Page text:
Kerryn Boogaard Kerryn Boogaard
Beverly Goldsmith Beverly Goldsmith
Zoe Bingley-Pullin Zoe Bingley-Pullin

Dogs may help boost kids’ literacy:

We know dogs are good for our health and wellbeing, but they could also help children learn to read.
By Motherpedia
Date: August 13 2013
Tags: literacy,
Editor Rating:

The capacity of dogs to help with children’s literacy levels is being put to the test at a pilot program in a state school in Cairns.

Woree State School is taking part in the Delta Society’s Classroom Canines program which helps kids lacking confidence and needing additional support in literacy, through the attention of a specially-trained volunteer and their canine companion.

“Dogs are incredibly loyal, attentive and non-judgemental. Classroom Canines is more than just a reading program,” explained Delta Society coordinator, Sandra Glaister.  

“The aim is to help children improve their reading skills, using specially trained volunteers and their Delta-accredited dogs,” Ms Glaister said.

The volunteers and their temperament-tested dogs will visit Woree State School on a weekly basis throughout this term for reading lessons, either with an individual child or in a group environment.

The Classroom Canines Program is being monitored by animal behaviourist, Dr Janice Lloyd, and education expert, Dr Reesa Sorin, from James Cook University in Townsville.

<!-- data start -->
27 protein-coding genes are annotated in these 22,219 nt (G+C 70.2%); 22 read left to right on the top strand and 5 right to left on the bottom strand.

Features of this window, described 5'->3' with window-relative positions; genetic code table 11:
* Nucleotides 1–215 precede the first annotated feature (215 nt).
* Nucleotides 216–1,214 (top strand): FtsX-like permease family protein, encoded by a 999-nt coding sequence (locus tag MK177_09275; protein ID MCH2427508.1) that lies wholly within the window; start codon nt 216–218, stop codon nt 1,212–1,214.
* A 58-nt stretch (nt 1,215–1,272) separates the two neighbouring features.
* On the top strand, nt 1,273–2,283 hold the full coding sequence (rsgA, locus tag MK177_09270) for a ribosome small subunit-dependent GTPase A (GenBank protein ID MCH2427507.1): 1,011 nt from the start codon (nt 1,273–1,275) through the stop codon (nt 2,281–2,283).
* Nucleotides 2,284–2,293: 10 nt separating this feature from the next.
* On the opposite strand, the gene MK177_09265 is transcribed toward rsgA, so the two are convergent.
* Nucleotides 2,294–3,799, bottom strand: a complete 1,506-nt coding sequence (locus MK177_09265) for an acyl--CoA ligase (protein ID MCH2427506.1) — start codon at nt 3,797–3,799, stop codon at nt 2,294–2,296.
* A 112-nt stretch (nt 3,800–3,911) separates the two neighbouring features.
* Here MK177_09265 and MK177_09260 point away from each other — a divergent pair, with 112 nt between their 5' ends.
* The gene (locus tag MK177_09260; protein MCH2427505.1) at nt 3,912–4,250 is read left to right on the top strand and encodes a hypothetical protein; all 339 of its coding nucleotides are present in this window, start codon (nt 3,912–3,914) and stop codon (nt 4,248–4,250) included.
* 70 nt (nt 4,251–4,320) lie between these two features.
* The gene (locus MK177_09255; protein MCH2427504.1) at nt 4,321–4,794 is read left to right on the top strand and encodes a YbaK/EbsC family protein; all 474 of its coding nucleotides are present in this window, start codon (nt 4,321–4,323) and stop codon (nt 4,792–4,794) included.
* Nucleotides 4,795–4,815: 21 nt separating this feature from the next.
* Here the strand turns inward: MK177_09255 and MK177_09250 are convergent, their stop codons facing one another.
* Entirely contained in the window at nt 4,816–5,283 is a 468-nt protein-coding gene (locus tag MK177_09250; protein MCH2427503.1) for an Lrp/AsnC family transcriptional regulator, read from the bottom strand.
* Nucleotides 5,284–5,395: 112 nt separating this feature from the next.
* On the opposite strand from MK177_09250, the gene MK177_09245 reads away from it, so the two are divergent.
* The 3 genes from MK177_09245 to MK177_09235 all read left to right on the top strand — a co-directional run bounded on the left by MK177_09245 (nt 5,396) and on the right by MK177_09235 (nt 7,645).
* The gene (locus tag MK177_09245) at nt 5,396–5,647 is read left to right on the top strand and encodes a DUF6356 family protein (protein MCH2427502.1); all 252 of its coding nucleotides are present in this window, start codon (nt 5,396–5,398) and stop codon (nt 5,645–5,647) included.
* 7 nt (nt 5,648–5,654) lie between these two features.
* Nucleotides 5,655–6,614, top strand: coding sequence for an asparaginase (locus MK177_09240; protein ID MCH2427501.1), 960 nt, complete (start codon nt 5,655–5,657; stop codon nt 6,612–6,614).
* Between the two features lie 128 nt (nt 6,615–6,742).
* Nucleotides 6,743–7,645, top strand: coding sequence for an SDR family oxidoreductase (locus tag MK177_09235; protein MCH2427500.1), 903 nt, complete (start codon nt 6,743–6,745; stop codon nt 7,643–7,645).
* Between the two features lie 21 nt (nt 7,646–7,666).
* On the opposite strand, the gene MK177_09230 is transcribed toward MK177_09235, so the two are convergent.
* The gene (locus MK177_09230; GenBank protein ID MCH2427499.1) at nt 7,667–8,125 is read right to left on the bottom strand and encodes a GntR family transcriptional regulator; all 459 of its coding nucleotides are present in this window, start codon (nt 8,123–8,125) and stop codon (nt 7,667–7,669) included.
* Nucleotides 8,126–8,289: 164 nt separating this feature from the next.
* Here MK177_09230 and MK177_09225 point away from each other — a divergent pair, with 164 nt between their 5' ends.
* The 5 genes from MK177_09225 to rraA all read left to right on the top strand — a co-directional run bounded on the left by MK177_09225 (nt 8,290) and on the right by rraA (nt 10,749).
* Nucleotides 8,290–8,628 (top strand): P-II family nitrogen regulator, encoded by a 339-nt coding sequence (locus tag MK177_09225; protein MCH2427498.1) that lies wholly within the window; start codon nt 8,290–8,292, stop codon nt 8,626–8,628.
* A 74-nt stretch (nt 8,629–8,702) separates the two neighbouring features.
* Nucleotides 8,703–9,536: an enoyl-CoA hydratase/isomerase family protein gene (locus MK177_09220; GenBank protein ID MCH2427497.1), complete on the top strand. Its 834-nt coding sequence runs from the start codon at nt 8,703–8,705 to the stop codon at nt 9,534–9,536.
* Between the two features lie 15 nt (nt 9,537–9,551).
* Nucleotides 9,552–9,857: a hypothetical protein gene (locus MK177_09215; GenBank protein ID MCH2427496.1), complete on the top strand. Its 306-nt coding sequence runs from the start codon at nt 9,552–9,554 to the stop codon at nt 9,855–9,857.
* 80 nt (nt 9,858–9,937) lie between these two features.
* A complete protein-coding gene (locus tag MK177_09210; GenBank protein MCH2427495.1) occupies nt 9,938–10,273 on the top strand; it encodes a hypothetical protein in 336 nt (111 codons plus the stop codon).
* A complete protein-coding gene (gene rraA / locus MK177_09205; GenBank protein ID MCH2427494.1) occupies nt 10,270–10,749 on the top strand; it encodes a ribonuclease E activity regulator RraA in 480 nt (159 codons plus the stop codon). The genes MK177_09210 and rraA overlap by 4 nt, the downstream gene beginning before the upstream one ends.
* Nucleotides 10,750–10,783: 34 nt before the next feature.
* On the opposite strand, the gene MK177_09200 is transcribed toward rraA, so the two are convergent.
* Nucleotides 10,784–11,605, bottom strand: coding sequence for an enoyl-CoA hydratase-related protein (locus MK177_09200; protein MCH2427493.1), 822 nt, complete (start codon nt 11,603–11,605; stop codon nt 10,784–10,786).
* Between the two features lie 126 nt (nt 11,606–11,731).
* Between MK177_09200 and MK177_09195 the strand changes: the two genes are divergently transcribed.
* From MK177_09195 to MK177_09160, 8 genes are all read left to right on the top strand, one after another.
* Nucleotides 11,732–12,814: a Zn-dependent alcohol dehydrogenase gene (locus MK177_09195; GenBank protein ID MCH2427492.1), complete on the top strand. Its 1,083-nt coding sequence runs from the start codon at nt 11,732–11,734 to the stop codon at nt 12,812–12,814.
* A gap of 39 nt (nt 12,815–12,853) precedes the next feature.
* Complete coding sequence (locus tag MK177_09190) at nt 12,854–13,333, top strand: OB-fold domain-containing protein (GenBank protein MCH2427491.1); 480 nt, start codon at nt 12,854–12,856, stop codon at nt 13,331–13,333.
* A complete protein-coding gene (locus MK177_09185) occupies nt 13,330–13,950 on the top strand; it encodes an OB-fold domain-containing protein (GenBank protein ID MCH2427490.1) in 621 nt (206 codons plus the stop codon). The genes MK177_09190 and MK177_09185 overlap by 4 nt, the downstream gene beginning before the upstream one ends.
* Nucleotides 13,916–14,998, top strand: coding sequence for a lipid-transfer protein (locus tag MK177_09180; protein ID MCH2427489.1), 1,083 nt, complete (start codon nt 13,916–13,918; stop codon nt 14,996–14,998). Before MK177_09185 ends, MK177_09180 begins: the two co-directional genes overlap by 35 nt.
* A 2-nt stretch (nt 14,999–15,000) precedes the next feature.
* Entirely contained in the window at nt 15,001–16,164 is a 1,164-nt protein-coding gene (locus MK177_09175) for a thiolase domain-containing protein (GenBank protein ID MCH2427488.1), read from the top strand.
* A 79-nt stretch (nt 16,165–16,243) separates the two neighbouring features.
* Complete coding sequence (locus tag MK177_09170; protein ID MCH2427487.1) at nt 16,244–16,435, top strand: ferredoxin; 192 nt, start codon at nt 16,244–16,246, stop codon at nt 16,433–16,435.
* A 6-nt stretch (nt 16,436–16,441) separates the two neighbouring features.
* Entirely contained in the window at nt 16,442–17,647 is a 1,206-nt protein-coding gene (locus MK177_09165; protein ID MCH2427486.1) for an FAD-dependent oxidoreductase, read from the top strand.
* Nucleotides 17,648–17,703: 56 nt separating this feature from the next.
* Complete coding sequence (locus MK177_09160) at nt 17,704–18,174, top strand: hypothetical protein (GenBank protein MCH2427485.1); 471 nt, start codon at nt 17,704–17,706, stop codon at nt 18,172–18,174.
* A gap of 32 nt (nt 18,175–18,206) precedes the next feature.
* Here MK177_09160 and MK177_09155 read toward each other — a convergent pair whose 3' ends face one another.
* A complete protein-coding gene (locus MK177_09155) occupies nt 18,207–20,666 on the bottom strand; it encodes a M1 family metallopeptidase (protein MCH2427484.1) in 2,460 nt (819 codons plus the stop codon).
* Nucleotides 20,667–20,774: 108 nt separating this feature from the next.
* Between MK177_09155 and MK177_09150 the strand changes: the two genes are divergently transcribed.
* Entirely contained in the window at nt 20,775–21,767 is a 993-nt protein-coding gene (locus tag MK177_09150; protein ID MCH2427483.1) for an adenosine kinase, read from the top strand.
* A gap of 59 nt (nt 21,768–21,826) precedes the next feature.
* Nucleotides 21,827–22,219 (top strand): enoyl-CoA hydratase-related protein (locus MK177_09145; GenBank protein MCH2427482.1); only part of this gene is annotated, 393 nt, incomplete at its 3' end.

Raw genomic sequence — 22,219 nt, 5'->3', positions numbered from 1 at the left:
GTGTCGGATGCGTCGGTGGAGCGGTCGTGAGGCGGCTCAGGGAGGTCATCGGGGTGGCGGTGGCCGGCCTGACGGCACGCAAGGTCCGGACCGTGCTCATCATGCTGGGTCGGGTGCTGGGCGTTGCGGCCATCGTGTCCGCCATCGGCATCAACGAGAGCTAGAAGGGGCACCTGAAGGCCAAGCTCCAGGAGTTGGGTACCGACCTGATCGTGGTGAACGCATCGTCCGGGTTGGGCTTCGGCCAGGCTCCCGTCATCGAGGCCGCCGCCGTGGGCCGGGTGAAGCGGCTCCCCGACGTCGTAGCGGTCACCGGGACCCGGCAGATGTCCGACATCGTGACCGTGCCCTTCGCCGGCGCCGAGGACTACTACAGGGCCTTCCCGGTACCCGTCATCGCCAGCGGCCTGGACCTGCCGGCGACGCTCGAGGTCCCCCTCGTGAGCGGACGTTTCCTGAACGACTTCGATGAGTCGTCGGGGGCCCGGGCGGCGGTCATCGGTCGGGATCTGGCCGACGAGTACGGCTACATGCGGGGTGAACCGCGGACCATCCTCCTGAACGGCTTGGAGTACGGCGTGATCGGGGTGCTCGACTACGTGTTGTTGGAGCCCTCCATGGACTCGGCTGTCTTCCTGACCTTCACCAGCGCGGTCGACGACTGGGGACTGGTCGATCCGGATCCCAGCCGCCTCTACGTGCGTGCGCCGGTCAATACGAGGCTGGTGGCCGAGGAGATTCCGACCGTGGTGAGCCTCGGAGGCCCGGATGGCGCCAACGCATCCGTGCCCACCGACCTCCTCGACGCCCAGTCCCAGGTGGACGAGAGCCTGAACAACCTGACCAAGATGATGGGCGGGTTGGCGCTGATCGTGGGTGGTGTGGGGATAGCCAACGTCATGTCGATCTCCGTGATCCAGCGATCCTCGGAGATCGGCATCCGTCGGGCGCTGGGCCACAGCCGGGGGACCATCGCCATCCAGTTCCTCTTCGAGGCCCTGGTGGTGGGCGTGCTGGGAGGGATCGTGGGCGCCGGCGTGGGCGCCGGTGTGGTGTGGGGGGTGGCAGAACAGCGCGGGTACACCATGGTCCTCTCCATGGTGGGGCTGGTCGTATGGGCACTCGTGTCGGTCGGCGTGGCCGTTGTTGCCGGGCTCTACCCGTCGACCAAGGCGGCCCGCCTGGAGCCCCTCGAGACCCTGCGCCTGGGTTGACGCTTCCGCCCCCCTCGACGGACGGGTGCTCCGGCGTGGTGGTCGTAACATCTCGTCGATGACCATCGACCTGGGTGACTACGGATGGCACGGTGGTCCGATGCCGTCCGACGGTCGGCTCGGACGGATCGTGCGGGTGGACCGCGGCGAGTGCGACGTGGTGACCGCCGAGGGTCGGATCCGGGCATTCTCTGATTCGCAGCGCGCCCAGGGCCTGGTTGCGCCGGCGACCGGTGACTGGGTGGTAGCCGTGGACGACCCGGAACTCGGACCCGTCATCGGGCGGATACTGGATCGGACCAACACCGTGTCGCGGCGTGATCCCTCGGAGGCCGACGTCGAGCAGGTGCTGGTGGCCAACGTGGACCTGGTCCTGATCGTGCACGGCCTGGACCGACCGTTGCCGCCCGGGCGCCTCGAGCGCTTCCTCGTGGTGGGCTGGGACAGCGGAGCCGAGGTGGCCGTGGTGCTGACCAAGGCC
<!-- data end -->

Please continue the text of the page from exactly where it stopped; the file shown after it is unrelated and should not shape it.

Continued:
“We have a special interest in the human-animal bond and how dogs benefit people mentally and physically,” Dr Lloyd said.

“The research is an exciting collaboration between the two JCU schools, the Delta Society and Woree State School. We are hoping to quantify any changes in children’s literacy skills as well as assessing any effects interaction with a dog may have on social and cognitive development.”

Woree State School Deputy Principal Joanne Sibley said it was a fantastic opportunity for their students to engage in new and meaningful ways to increase their fluency and confidence in reading.

“The 12 students involved in the initial program are excited about reading to their furry friends,” she said.

So far the program has been conducted in Townsville, Geelong and Newcastle. It provides schools with an additional learning tool to encourage the overall development of a student.

Previous research conducted in Townsville at Stuart State School by Dr Sorin found students and teachers were very enthusiastic about the program.

“We envisage special bonds and relationships will also be forged between students and dogs,” Dr Sorin said.

The initiative for the pilot project is made possible by funding from Woree State School. Dr Sorin and Dr Lloyd plan to seek future funding to deliver the program to schools across Australia.

Delta Society Australia is a national not-for-profit organisation with one core belief: that the human-animal bond remarkably improves our quality of life and leaves a lasting paw print on our hearts. They also conduct therapy programs and classes to help children be safe around dogs.

* * *

Further information at Delta Society Australia.

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